11 thoughts on “God’s Not Dead, but Maybe “Christianity” Should Be

  1. Great post Laura. My husband and I loved the movie God’s Not Dead. It was awesome, and my husband and I were really looking forward to seeing Noah. But after learning the script was written by an atheist and every mention of God in the Bible was changed to “creator”, which I fully believe God is, the producers have lessened His authority in their meaning. According to them the creator is whoever you believe he is, Budda, Alla, ect. Once we learned this about the movie, the previews we’d seen made sense. So sad!

    We will NOT waste our money on Noah!

    Love you sweet friend!

    PS Get a sneak peek of my next novel Where Darkness Dwells on my blog: http://www.DanieMariesMusings.blogspot.com
    I’d love to know what you think. 😉


    1. Thank you to both you and Gloryteller for the comments regarding “Noah”! I’m so appreciative of your insight which led me to do more research on the movie and the author/director. In the course of that research, I read an interesting interview with Darren Aronofsky that I feel puts things in perspective. You can see it here : http://www.theatlantic.com/entertainment/archive/2014/03/the-terror-of-em-noah-em-how-darren-aronofsky-interprets-the-bible/359587/

      I want to be sensitive to all who read my blog, and in no way want to offend simply to make a prideful point. I hope I haven’t done that. I respect everyone’s choice in regards to how they live, what they watch or don’t watch, etc. I seriously considered “removing” Noah from my list, and I can see why some would think that appropriate, but after researching and reading this article, I’ve decided to maintain my opinion even in lieu of the possibility that “Noah” is not worth seeing. I haven’t seen it yet, so again, I may still be persuaded to change my mind. 🙂 Thank you again for your compelling insight and heart for our Lord. May he be glorified in every place, even in areas of darkness.

      Saw “Heaven is for Real” on Easter. Our family was quite moved and encouraged by it. I hope it does the same for others. 🙂

      Danie – I will totally check out your sneak peak!


  2. Thanks, Laura. I get what you are saying, however, you might consider taking “Noah” off your list. Like Danie Marie, I don’t see how that movie can promote the kingdom of God; I’ll leave it to His miracle-working way and hope that He can use even this atrocious movie to win a soul. Good post, though, despite what may be that one “blind spot”.


    1. Thank you so much for your comment and insight. I posted a response to you and Danie after her comment. I’m always open to suggestions and yours led me to researching more so I’m grateful. The information I found intrigued me and made me wonder about where we find information. There is so much positive and negative on the internet about everything. Sometimes I think we can’t really be sure what is truth or a lie anymore. But, I endeavored to search and pray that, as you say, God can use this movie to lead people to Him. 🙂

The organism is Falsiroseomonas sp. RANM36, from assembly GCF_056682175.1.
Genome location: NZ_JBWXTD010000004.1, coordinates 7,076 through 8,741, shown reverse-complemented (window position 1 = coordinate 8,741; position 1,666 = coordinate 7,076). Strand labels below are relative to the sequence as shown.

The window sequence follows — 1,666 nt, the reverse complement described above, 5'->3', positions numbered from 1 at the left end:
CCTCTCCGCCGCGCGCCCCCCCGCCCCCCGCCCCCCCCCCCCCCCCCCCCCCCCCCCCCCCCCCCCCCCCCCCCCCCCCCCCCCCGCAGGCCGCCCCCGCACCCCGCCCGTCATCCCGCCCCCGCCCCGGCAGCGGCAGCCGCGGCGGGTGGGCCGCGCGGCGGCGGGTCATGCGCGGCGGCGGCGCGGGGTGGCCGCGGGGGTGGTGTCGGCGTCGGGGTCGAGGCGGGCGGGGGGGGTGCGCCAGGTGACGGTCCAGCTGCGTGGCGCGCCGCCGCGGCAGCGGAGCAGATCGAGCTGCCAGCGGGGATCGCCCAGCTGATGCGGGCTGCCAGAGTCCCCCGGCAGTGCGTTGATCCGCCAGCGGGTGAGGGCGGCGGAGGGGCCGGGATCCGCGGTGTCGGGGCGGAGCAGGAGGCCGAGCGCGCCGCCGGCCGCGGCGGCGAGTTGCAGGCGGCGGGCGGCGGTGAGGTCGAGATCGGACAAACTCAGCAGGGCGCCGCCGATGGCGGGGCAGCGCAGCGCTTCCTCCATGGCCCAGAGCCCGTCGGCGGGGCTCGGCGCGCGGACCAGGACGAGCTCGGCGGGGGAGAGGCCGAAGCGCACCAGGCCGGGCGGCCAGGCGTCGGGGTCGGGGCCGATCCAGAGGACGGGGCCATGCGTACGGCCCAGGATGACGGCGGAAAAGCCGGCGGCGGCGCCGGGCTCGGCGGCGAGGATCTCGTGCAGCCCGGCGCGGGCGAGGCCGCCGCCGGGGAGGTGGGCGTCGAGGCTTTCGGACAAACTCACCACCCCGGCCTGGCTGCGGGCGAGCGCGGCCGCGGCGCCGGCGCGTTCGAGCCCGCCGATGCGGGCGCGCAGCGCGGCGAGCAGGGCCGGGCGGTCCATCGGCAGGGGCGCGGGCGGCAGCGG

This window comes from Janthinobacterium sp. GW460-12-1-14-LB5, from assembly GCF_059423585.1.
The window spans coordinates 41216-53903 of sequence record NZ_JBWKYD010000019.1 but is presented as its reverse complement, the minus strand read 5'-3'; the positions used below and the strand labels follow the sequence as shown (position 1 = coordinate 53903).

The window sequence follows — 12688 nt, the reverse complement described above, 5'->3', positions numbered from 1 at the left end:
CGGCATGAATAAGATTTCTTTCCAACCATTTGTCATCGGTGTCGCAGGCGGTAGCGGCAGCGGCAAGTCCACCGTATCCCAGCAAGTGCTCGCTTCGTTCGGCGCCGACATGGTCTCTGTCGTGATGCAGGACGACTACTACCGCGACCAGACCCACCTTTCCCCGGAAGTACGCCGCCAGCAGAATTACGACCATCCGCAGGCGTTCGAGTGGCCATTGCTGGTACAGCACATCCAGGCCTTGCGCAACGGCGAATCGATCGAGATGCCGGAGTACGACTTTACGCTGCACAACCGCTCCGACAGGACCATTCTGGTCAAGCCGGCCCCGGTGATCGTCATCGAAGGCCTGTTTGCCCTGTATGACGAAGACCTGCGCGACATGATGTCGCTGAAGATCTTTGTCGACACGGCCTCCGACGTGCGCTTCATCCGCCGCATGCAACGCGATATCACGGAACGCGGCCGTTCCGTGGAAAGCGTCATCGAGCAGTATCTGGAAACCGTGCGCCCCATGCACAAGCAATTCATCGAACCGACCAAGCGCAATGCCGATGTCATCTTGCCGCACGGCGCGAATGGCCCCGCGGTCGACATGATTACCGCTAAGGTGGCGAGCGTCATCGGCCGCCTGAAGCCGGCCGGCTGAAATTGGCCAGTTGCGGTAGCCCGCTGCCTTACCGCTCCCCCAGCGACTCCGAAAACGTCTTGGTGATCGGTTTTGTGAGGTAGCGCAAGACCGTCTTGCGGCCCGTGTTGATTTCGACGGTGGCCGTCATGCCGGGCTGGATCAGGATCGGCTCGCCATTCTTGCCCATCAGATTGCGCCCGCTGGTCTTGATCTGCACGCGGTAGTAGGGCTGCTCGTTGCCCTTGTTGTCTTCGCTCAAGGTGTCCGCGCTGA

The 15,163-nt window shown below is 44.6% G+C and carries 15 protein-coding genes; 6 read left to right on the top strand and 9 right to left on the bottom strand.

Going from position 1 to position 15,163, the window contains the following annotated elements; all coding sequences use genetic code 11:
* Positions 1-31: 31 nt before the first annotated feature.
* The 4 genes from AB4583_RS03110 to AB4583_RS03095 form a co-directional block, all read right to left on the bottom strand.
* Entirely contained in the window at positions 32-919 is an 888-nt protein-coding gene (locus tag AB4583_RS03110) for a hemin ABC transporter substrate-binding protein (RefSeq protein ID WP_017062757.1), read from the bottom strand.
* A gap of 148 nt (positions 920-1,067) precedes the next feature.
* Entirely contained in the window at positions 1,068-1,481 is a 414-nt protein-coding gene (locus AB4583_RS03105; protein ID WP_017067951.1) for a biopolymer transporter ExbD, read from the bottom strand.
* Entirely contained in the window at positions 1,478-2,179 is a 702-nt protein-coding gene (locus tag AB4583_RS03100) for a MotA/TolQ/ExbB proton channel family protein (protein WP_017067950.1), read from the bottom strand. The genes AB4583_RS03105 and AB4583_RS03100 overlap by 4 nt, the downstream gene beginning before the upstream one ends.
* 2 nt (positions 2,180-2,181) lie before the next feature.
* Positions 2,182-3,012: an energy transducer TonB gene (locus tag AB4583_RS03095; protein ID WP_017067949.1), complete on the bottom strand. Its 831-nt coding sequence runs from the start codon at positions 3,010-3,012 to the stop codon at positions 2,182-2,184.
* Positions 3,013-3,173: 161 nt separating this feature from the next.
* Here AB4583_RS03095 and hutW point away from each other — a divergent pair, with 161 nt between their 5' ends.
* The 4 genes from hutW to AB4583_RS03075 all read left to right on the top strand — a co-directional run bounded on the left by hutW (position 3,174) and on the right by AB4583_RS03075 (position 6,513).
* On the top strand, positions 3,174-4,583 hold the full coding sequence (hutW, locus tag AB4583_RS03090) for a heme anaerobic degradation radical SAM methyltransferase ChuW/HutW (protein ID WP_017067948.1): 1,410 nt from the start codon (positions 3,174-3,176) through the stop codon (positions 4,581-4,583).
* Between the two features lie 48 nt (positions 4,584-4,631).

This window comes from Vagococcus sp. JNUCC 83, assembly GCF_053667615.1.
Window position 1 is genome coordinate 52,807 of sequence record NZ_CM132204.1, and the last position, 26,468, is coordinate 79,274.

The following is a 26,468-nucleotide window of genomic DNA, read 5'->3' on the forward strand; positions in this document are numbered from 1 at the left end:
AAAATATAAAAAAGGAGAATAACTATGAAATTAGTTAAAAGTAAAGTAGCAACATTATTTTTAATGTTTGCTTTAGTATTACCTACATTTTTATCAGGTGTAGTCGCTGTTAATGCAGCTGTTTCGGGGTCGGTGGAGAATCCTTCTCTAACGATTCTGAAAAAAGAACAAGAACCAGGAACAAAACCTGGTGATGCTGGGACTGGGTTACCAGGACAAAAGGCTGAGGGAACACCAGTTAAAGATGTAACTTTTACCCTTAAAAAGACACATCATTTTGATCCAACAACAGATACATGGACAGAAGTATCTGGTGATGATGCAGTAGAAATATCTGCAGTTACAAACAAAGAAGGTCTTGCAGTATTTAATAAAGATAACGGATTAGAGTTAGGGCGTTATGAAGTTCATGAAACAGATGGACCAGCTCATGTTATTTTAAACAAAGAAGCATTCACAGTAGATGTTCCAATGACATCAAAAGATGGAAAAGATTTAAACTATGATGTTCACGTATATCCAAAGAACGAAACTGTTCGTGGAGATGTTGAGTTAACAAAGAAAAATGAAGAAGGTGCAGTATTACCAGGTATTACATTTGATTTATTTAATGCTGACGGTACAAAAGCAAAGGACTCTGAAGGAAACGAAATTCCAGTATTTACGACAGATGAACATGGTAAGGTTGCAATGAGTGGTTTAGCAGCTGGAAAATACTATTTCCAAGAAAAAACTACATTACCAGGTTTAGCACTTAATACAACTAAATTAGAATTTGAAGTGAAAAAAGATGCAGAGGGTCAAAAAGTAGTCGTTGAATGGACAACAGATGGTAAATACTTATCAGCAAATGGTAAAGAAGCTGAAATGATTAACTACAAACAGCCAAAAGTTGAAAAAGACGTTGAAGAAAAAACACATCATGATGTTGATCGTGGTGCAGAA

Here’s one link I found interesting:



  3. Hi Laura, I haven’t seen any of the movies yet, but I plan on it despite reading about the comments about the Noah movie. God can use any vehicle to bring others to himself. I hope your Easter was a blessing. 🙂


    1. Thanks for the comment! I think you’re right that God can use any vehicle. I’ve felt a bit tormented after writing the post – not wanting to be accusatory or judgmental either. I’m thankful for everyone’s gracious insights and comments. Let me know what you think when you see any of the movies. I’d love to know your opinion 🙂


      1. Laura, I wanted to let you know, we have a good Turkis, Christian friend who saw Noah, and said it was a waste of money. that said, I know God can use anything, but I also believe we should be good stewards of what He has blessed us with. If you see Noah, I’d like to know what you think. 🙂

        Blessings Friend!


        1. Thanks for letting me know! I agree about being good stewards. If I end up seeing it, I’ll let you know what I think. It’s interesting how differently people view things. For example, I had one friend tell me they loved “God’s Not Dead” – thought it was a great movie. Another friend said she thought it was a terrible movie and a waste of money. Go figure. To each his (or her) own. Right? Thanks so much for you input! 🙂